If you’re multiple decades away from retiring like me and the pals I grew up with, it’s easy to discard the current debate over the future of Social Security as just another political mumbo-jumbo cable talking head punditry punch out.
Social security, Medicare, the deficit, prescription drugs. Who cares? Celebrity Poker Showdown is coming on soon and I have to get up early in the morning to get to work. I mean, why should I care, right?
Well, maybe I should. Maybe we all should, even if it’s just for a minute.
According to the National Center for Policy Analysis, a nonprofit, nonpartisan public policy group, the average Social Security check that a retiree received in 2003 was $895 a month, or a little over $9,000 a year. Now, with the high cost of living in Southern California, it’s easy to think, “We’re paying all this money into a system that only pumps back out nine grand a year to retirees? That’s enough to live in a cardboard box… maybe. Let’s kick this program to the curb and use the money to hit the blackjack tables in Vegas – there’s bound to be more money coming back out of that.”
Not so fast, card shark: an enormous percentage of people, sixty-four percent, rely on Social Security for at least half of their retirement income. An even more astounding number: twenty-nine percent use social security payments for ninety percent or more of their income.
Nine large is a lot of cabbage to a lot of people. You know, like the ones you see on the news, busing over to Mexico to get their prescription drugs on the cheap? They’re the kinds of people that will be affected most by the current debate over Social Security.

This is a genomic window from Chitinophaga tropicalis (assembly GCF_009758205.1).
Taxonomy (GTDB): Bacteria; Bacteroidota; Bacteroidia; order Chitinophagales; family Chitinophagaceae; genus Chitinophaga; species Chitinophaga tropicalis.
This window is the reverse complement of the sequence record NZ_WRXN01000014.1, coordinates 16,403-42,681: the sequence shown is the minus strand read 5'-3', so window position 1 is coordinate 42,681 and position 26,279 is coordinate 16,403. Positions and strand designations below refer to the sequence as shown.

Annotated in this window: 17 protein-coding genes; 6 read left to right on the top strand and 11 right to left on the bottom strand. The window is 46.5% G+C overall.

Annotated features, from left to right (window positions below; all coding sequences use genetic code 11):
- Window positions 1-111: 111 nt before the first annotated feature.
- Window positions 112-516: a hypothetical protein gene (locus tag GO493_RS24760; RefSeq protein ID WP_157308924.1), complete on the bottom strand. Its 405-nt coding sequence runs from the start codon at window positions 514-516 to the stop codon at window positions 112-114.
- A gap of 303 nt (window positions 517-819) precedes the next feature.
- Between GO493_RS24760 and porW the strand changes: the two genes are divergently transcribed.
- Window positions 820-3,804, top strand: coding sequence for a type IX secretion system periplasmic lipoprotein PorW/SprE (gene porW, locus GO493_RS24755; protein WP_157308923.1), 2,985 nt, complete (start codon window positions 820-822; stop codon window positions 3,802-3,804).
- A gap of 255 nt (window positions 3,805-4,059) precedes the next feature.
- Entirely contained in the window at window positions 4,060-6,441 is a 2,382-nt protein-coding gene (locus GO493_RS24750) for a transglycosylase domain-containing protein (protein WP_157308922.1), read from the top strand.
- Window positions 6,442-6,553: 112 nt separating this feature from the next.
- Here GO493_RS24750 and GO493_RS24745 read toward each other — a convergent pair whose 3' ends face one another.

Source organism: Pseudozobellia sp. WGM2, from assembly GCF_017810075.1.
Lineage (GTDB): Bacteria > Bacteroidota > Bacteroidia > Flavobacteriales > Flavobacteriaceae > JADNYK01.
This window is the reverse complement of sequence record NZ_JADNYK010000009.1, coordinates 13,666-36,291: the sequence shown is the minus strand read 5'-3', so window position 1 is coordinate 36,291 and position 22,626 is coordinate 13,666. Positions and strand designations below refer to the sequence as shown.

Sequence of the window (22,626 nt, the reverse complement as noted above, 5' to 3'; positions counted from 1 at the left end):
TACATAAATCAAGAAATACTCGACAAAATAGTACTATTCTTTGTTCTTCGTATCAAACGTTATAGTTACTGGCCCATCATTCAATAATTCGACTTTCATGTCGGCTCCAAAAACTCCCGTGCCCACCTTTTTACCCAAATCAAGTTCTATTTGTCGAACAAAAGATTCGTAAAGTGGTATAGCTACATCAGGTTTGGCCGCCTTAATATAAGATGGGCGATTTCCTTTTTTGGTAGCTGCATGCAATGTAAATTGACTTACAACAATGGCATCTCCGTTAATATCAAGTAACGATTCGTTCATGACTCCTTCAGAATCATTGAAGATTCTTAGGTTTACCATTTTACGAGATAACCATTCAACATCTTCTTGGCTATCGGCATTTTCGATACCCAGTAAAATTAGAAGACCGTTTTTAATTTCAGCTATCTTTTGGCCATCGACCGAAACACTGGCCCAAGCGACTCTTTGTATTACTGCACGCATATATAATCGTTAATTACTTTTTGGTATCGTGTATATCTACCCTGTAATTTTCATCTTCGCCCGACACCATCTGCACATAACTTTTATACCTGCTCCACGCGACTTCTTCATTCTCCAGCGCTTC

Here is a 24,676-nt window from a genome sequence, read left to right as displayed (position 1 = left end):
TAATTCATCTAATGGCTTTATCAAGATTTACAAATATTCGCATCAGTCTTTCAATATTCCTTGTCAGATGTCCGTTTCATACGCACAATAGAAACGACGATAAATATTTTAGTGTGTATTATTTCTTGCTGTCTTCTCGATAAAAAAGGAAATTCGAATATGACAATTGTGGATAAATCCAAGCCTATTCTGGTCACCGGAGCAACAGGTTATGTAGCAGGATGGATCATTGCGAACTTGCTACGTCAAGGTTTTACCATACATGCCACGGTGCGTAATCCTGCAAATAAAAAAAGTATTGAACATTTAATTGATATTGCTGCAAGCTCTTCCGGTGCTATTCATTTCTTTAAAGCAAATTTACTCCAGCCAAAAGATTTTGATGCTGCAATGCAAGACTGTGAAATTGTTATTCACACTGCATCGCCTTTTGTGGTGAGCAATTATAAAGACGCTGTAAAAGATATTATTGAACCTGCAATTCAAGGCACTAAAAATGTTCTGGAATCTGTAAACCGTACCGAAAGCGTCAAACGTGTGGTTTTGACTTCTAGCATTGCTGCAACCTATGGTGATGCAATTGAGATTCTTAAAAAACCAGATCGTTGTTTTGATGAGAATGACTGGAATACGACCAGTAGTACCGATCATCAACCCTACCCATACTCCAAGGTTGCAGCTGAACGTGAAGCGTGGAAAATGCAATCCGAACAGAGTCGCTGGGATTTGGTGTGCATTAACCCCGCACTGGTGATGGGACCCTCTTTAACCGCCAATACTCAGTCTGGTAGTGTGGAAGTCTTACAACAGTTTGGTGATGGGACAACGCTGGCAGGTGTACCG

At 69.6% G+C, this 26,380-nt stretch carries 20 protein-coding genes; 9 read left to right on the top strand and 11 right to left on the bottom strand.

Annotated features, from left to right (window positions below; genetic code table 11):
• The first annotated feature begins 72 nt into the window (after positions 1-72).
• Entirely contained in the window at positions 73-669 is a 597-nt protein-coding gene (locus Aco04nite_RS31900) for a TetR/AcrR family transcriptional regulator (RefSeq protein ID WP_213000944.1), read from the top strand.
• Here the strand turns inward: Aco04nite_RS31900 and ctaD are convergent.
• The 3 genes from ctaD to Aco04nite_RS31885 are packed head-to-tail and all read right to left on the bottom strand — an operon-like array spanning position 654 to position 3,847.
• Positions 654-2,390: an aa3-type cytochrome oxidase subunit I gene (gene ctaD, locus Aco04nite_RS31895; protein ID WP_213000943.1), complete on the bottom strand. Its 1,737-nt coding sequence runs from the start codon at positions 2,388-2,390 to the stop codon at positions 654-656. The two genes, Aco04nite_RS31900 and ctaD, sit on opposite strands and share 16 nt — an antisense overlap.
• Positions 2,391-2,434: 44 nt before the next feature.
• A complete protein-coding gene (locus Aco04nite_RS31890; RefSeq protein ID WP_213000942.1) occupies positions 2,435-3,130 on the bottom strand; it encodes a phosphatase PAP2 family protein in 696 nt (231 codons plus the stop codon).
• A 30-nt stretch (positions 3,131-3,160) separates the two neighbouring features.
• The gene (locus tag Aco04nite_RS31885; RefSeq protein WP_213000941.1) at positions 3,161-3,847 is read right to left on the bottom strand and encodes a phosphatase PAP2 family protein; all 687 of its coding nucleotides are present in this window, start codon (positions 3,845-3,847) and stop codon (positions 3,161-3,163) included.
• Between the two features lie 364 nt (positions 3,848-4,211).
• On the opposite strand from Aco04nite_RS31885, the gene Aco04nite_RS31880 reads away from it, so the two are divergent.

Now, let’s take a quick look at the current social security “crisis” (as though everything has to be a crisis nowadays… pretty soon there will be a toothpaste crisis, a Crisis of Crest Proportions). Last month, The New York Times quoted surprisingly effective and shrewd Senator Harry Reid of Nevada as saying, “If we did nothing with Social Security, [it] would pay 100 percent of benefits for the next 50 years."
Indeed, something must be done about Social Security, in good time. But why the hoopla, why the crisis, why must something drastic be done right this minute – like ripping Social Security apart in order to switch to a system of private accounts that would cost trillions in transition costs and effectively guarantee… nothing? Starve the beast.
Beg pardon? I’m trying to take off a few pounds, thank you very much.
But seriously: “starving the beast” is an old theory that the current White House administration is finally sinking its teeth into. It refers to a traditional desire of conservatives to drastically reduce the size of government. However, because most people like and depend upon government programs like Social Security, a little Three Card Monte has to be set-up to get around the “problem.”
Step One: Take money away from the government. President Bush and a Republican majority in Congress rammed through round after round of relentless tax cuts before the recession and after the recession, before 9/11 and after 9/11, and before and during the current wars (the first time in the history of the U.S. this last bit has been done).
Step Two: Cut government programs (see: Social Security)!
There are several problems in conducting business this way, chief among them the fact that spending is currently as out-of-control as its ever been, with the military and pork barrel pet projects receiving swaths of money in such quantities that even traditional conservatives are gasping.
So before anybody jerks around with Social Security, often referred to as the most successful program ever instituted by the United States government, maybe said government needs to check itself, as the song goes, before it wrecks itself… and the lives of millions of folks who deserve a little security, and a little time to be social, during their golden years.
As for my friends and I, we’re still pretty young and can afford another LA-to-Vegas run or two (with ample recitations of lines from the film Swingers on route… “Vegas baby!”) and a few rounds with Lady Luck at the blackjack table.
But some cutbacks are going to be in order if Social Security gets messed around with.
We just can’t afford that kind of gamble.
DB Note:This article originally appeared in the Bellflower Downey Post.